I give a big lecture at the beginning of each trip about how are are all a team now and have to support each other to meet our desired objective, but that a team is comprised of individuals who each need to take care of themselves to first in order to contribute to the team. Despite this, many and especially women, have great difficulty stopping a group to take care of something personal. Once such woman, after hiking down a very rugged section after the Lava Tower on Kili said, “I’m really hot and need to take off my jacket.” I said, “OK, let’s do it now before you overheat.” She protested, we hiked for 20 paces, and then she complained again of being hot. This time her tentmate said, “So why don’t we stop and take care of it?” She protested again, we hiked another 20 paces when she said something once more. This time I stopped and said, “OK, we need to address this now. Everyone take a break here.” Her response flabbergasted me – “Ha! I knew if I said something a third time, you would be willing to stop.” Far less drama and internal dialogue would have been necessary if she had simply stopped on her own. You don’t need to ask permission three times and receive a satisfactory answer in order to take care of yourself.
For more about putting your own oxygen mask on first…
5. Avoid Blaming Others
It’s so easy to find fault in others or a situation if you are looking for it. Always having your negative radar on can be a major obstacle to happiness. This was very evident on one trip to Italy. Several of the clients had not read their materials nor heeded my advice to add stairs and stepmill machine to their training to prepare for their trip. I told each one over the phone that previous clients had said there were more stairs than they had expected (hence my recommendation to add stair workouts to their training). Once we were on the trip, several expressed concern about hiking along sea cliffs, the amount of stairs, and the warm weather. They were disappointed that I had not properly warned them.
We had numerous discussions about how the materials should be changed to properly warn people (although I was certain the materials did a good job, the customer is always right so I entertained all of their suggestions.) After the trip, I did a thorough review of the materials. Sure enough, there are descriptions of hiking up and down rugged trails, sea cliffs, numerous stone stairs and stair switchbacks, and suggestions to be prepared for hiking for 4-6 hours in hot weather. It’s easy to find fault when you are looking for it, whether or not it is there.
Instead, they probably would have had a much better time if they said, “Wow! Look at these glorious blue skies and sunshine we have and are blessed not to have any rain. And what a great workout hiking along dramatic sea cliffs so that I won’t feel guilty about my espresso, gelato, wine, and elaborate multi-course dinners.” Same experience with a different perspective can make all the difference in your happiness.
At the same time, you can’t be too hard on yourself. So what if you missed something or forgot something important…usually the only thing that’s the end of the world is death (and maybe a lost passport)! Things can be replaced or borrowed, schedule mishaps can be fixed, hikes can be cut short, meals can be reordered, miscommunications with friends can be repaired. So don’t blame others for your mistakes, but don’t blame yourself either. Just recognize the mistake, try to fix it, learn from it, and move on. You, and everyone around you, will have a much better time as a result!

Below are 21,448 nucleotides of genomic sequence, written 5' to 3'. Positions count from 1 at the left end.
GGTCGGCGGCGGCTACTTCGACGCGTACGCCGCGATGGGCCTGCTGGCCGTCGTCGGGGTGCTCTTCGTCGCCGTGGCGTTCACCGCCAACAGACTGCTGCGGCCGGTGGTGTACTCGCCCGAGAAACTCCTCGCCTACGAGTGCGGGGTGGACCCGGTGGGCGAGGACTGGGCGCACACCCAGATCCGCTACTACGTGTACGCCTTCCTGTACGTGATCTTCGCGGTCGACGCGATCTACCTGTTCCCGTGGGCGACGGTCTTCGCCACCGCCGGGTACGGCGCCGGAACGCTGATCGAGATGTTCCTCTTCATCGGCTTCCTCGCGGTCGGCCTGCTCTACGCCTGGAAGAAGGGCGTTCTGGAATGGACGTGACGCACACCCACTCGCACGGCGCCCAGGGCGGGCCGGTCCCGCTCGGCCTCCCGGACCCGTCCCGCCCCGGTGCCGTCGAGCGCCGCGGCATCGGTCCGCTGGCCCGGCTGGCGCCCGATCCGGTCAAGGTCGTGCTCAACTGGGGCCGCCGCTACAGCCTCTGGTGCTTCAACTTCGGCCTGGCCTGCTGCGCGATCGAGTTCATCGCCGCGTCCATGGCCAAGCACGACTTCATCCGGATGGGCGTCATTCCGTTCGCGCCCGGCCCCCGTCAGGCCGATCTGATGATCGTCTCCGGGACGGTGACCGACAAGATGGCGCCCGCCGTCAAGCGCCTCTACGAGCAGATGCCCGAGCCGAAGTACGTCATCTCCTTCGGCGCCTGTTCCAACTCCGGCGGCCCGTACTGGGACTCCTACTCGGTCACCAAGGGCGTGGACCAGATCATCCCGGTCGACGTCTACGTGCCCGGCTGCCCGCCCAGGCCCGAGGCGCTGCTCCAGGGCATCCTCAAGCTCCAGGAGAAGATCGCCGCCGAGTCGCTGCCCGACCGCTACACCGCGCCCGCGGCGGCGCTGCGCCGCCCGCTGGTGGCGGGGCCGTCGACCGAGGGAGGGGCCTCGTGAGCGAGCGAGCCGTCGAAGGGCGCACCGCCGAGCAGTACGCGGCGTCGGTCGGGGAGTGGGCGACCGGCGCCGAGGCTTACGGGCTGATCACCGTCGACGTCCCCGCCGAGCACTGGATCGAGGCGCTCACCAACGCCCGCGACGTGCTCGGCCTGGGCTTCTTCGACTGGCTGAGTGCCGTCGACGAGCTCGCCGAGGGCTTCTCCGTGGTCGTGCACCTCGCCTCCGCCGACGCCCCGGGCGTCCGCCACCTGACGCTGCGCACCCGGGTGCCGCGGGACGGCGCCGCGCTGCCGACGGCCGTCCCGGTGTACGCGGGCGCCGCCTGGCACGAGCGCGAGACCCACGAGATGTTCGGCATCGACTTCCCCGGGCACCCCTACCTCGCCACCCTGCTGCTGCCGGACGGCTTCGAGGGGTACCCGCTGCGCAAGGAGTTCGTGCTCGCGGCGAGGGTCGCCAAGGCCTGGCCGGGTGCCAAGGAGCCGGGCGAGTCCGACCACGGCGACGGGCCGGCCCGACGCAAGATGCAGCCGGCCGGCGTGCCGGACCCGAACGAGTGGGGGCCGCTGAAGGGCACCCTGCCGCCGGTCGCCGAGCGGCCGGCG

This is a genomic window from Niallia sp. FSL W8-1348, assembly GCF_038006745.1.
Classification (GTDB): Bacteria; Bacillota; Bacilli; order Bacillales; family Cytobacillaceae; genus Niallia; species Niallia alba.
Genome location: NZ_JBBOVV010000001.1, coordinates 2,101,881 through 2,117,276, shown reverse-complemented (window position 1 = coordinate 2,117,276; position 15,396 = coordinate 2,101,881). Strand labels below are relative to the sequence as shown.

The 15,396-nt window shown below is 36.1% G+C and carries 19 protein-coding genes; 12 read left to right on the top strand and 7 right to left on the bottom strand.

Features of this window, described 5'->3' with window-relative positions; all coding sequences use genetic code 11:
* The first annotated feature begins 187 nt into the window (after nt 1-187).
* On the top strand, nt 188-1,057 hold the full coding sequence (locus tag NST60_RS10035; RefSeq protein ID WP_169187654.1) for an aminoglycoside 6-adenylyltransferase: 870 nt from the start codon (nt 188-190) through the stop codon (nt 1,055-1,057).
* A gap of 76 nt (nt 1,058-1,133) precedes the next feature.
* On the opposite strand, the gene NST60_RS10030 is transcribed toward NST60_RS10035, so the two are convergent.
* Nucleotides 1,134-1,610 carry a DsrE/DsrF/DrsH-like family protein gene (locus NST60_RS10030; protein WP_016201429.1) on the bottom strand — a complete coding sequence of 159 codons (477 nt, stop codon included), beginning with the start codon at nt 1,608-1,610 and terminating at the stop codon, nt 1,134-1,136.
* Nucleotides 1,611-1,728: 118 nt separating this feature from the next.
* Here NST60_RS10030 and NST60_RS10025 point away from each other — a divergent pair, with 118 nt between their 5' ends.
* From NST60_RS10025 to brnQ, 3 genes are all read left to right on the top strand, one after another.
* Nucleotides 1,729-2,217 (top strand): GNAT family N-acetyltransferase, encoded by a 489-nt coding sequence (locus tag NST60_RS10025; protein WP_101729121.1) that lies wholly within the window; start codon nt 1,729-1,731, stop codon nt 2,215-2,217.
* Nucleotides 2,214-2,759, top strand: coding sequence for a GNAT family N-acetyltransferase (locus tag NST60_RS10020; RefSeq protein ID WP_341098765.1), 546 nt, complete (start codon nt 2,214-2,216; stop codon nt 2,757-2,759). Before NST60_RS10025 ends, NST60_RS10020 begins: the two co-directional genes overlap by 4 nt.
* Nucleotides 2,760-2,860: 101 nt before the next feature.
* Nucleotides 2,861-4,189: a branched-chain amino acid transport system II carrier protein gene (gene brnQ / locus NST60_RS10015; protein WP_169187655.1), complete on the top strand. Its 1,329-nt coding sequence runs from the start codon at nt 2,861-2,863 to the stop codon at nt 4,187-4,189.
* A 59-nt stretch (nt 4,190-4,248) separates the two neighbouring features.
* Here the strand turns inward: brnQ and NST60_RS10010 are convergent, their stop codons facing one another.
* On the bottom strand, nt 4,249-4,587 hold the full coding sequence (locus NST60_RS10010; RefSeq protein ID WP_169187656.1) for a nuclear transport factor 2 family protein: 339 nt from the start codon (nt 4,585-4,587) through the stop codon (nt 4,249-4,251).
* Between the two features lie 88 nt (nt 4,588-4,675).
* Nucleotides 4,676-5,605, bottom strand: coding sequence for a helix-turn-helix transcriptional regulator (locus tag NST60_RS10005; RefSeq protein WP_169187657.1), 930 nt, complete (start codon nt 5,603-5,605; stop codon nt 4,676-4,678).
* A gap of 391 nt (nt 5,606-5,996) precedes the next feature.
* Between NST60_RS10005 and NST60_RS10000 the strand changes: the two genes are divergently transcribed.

6. Anxiety is Not Your Friend
Bad things happen whether you send countless hours worrying about them or not (and so do good things!!!). If you are afraid of flying, the plane probably isn’t going to crash and you may have spent 5 hours in agony worrying about it. And if you are worried that not worrying about a crash could actually cause a crash, let me assure you that your thoughts have little impact on the successful or unsuccessful outcome of a flight!
I have seen a lot of anxiety on the trips I have led around the world. Typically, what happens on a trip happens regardless of any one person’s worries. And often, when bad things happen, they are not so bad and are truly unexpected. It’s one of the great lessons that adventure travel teaches you – you can never be completely attached to an outcome, and you have to be mentally prepared for many obstacles along the way. This makes it all that much sweeter when you achieve your goal!
Being mentally prepared for obstacles and worrying about obstacles are miles apart. Being mentally prepared involves strength, flexibility, and a presence of mind to remain calm and think about options to solve an issue, as well as the awareness and acceptance that not all problems are solvable. Anxiety is a focus of energy on the thing you are most worried about happening, and in the end it often results in not being mentally prepared for any host of other things that many happen – your mind is far from a state of calm and focus.
Another story from Kili involves a woman who was incredibly fit and physically prepared for the trip, yet her anxiety level was off the hook. Her mind kept going straight to the summit, all the things that could go wrong along the way, and what she would have to say to people back hope if she didn’t make it. Each night we did breathing exercises and a pep talk about how the only thing she had to worry about was putting one step in front of another each day. In contrast, another client was far less physically fit and was really challenged by the hiking each day. But she had no expectations about summiting, enjoyed the experience, and never stopped smiling. Every step and every day was a great gift.
In the end, they both summitted, but who do you think had a better time? This is how I prefer to approach a big peak…If you can’t have fun and be kind along the way, it truly may not be worth it.